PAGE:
The Capacity Building Center for States hosted a webinar on September 13th entitled “Keeping Youth at the Center of Kinship Care Practice: Prioritizing Relationships, Community, and Culture”. They brought together three different presenting groups from California, Connecticut, and Alaska to talk about the benefits of kinship care and the different navigator programs that they have in place to make it more accessible.
Kinship care is the placement of foster youth into homes with people they already know, particularly extended family. Staying with family maintains those connections that foster youth so frequently lose, and is rooted in equity, as a disproportional amount of youth in foster care are members of marginalized communities. Prioritizing kinship care ensures that they will maintain a connection with their history and culture. Eliminating barriers for potential kinship caregivers is essential for making these kinds of placements more available for youth in care. The goal of these kinship navigator programs is to connect caregivers and youth with the resources they need to be successful.
Cynthia Vatalaro and Whitney Roberts introduced the virtual California kinship navigator program that the state had developed with the help of Think of Us, an advocacy organization comprised of people with lived experience in and around the foster care system. The goal of the site is to connect caregivers who reach out with resources and support. The program has seen a lot of success, which Vatalaro credits to their thorough vetting of the resources they refer people to and their intentionality to follow up. The Community Responders who take the requests from those seeking help all have lived experience with the foster system, which helps them be more empathetic and relatable. The navigator guarantees a response to requests within 72 hours, but the average response is much faster at just 7 business hours. The average resolution time for a request is just two weeks.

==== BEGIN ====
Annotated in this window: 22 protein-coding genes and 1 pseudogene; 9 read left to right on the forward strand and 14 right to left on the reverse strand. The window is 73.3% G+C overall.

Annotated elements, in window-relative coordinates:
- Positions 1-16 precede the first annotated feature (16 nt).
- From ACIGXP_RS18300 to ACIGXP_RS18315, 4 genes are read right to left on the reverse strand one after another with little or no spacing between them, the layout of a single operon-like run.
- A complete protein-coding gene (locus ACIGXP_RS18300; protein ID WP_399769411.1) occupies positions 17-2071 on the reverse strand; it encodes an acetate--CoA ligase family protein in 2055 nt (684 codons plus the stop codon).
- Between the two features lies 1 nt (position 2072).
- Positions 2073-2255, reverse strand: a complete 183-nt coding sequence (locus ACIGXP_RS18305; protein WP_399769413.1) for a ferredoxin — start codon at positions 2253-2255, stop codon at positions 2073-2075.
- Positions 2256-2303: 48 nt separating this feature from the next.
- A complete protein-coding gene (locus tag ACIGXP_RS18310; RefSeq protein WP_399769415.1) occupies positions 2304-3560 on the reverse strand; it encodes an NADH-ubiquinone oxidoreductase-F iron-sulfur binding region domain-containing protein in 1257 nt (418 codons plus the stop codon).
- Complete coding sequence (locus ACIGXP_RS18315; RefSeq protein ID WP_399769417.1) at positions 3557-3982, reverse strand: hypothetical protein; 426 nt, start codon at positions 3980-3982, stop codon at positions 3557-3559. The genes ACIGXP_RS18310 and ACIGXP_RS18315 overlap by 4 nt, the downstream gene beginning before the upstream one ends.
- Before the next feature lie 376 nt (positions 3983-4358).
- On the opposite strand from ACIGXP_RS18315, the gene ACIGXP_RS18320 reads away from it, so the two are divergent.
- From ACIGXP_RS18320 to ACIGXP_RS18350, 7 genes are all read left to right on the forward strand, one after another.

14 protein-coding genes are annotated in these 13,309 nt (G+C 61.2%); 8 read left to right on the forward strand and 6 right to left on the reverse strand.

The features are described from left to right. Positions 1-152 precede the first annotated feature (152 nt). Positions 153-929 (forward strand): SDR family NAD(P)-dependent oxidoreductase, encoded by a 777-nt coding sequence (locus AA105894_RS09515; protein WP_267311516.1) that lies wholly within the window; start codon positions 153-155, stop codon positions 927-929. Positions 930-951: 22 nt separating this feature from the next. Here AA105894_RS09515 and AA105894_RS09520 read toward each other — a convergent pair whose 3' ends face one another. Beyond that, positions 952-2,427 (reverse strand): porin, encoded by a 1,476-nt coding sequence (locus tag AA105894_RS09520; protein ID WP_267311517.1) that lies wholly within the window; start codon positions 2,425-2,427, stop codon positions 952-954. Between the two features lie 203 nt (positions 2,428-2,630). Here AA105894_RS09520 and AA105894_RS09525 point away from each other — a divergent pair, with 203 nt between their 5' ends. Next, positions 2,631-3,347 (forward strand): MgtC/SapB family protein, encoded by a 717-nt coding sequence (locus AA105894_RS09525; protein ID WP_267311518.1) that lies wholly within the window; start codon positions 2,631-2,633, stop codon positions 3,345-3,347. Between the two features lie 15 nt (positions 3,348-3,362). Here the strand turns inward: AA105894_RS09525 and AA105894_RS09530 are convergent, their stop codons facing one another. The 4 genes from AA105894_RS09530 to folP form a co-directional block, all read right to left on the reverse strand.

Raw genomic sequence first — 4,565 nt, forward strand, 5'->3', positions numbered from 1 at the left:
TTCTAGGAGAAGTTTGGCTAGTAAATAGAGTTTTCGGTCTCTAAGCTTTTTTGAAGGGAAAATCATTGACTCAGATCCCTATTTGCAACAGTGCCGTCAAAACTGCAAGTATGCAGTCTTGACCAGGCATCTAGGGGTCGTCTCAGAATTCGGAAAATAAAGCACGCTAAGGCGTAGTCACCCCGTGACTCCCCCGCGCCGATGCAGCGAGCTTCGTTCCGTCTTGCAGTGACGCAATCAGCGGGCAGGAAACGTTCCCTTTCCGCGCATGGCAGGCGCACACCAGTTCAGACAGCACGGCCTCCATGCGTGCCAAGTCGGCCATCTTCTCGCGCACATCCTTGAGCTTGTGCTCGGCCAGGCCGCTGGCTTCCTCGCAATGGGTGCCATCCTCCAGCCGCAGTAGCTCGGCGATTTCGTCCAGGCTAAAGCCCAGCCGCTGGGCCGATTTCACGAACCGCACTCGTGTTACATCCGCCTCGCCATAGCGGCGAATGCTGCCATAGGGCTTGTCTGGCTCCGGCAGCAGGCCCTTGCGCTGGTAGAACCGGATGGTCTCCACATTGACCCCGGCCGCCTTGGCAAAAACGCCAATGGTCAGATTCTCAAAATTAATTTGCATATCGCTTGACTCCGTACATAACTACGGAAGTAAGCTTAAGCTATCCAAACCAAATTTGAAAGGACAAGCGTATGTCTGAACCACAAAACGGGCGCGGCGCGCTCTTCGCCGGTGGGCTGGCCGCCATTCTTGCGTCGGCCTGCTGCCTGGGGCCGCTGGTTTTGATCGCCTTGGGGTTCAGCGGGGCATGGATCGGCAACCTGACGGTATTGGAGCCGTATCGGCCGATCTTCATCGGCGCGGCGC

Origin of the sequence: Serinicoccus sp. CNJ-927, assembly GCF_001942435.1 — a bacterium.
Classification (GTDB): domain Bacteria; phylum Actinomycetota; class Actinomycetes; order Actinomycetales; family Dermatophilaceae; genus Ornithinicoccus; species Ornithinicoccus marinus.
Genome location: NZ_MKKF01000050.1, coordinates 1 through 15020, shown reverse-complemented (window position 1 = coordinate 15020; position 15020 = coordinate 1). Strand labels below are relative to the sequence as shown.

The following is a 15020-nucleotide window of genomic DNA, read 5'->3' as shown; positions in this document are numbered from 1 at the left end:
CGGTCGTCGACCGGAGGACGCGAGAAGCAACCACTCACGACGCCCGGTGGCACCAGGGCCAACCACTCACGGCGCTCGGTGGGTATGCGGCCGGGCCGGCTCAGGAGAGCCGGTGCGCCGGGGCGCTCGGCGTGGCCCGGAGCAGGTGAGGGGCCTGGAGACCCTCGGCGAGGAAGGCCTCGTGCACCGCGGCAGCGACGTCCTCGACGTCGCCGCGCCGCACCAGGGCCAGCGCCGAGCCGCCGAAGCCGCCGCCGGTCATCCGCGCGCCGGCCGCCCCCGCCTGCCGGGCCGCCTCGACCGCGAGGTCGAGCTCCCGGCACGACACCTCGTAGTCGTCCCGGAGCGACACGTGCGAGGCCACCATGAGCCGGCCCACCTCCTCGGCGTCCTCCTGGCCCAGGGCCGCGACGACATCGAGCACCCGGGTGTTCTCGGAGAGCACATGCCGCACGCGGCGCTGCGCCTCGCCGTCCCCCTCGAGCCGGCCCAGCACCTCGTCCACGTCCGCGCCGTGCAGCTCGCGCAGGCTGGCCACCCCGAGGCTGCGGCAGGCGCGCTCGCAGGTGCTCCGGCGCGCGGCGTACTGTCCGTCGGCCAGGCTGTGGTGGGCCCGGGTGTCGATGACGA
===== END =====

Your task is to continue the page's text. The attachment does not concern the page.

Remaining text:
Tina Jefferson talked about ConnectiKIN, Connecticut’s kinship navigator program. Like California, ConnectiKIN aims to partner with kinship caregivers to provide support and resources to equip them to navigate the child welfare system. They recognize that unlike most non-relative placements, many kinship caregivers are not people who signed up to be foster parents or have had training on what options are available to them. They also seek to guide peer networking, helping youths with experience in the foster care system to form those connections.
Sheridan DesGranges presented the kinship care program of St. Paul Island, a small tribal community located 300 miles from the Alaskan mainland. The Aleut community prioritizes kinship care and keeping kids in their island community in order to preserve their cultures and traditions. Sixty percent of the kids in foster care in Alaska are Alaska Natives, and the kinship navigator program advocates for keeping those kids in their community and provides cultural support and events to aid in keeping youth connected to their history.
Kinship navigation programs serve to promote equity and permanence during what can be an incredibly painful time in a child’s life, and these models can serve as inspiration for other states looking to better support kinship caregivers and youth in foster care.
By Rebekah Lawatsch, Policy Intern